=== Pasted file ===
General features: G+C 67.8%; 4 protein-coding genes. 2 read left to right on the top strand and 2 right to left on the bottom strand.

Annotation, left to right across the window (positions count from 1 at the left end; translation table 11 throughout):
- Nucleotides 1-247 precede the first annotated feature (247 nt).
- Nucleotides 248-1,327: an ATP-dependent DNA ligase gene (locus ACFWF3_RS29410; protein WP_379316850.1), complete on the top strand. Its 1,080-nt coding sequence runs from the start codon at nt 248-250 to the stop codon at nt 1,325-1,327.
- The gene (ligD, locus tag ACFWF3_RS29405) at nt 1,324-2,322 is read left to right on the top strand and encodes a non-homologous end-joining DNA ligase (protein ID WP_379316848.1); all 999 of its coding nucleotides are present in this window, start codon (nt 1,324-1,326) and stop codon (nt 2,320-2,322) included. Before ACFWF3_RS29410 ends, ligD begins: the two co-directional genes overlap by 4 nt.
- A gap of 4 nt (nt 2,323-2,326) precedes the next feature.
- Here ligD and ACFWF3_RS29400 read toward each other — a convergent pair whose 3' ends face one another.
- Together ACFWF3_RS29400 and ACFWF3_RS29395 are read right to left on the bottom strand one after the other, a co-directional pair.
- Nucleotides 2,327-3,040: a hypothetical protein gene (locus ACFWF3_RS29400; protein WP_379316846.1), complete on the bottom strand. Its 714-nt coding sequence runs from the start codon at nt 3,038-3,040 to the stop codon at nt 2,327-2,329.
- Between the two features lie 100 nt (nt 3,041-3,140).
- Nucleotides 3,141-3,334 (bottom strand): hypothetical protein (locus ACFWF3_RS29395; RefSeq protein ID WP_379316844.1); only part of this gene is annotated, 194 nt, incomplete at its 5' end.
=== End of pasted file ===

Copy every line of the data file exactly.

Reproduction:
General features: G+C 67.8%; 4 protein-coding genes. 2 read left to right on the top strand and 2 right to left on the bottom strand.

Annotation, left to right across the window (positions count from 1 at the left end; translation table 11 throughout):
- Nucleotides 1-247 precede the first annotated feature (247 nt).
- Nucleotides 248-1,327: an ATP-dependent DNA ligase gene (locus ACFWF3_RS29410; protein WP_379316850.1), complete on the top strand. Its 1,080-nt coding sequence runs from the start codon at nt 248-250 to the stop codon at nt 1,325-1,327.
- The gene (ligD, locus tag ACFWF3_RS29405) at nt 1,324-2,322 is read left to right on the top strand and encodes a non-homologous end-joining DNA ligase (protein ID WP_379316848.1); all 999 of its coding nucleotides are present in this window, start codon (nt 1,324-1,326) and stop codon (nt 2,320-2,322) included. Before ACFWF3_RS29410 ends, ligD begins: the two co-directional genes overlap by 4 nt.
- A gap of 4 nt (nt 2,323-2,326) precedes the next feature.
- Here ligD and ACFWF3_RS29400 read toward each other — a convergent pair whose 3' ends face one another.
- Together ACFWF3_RS29400 and ACFWF3_RS29395 are read right to left on the bottom strand one after the other, a co-directional pair.
- Nucleotides 2,327-3,040: a hypothetical protein gene (locus ACFWF3_RS29400; protein WP_379316846.1), complete on the bottom strand. Its 714-nt coding sequence runs from the start codon at nt 3,038-3,040 to the stop codon at nt 2,327-2,329.
- Between the two features lie 100 nt (nt 3,041-3,140).
- Nucleotides 3,141-3,334 (bottom strand): hypothetical protein (locus ACFWF3_RS29395; RefSeq protein ID WP_379316844.1); only part of this gene is annotated, 194 nt, incomplete at its 5' end.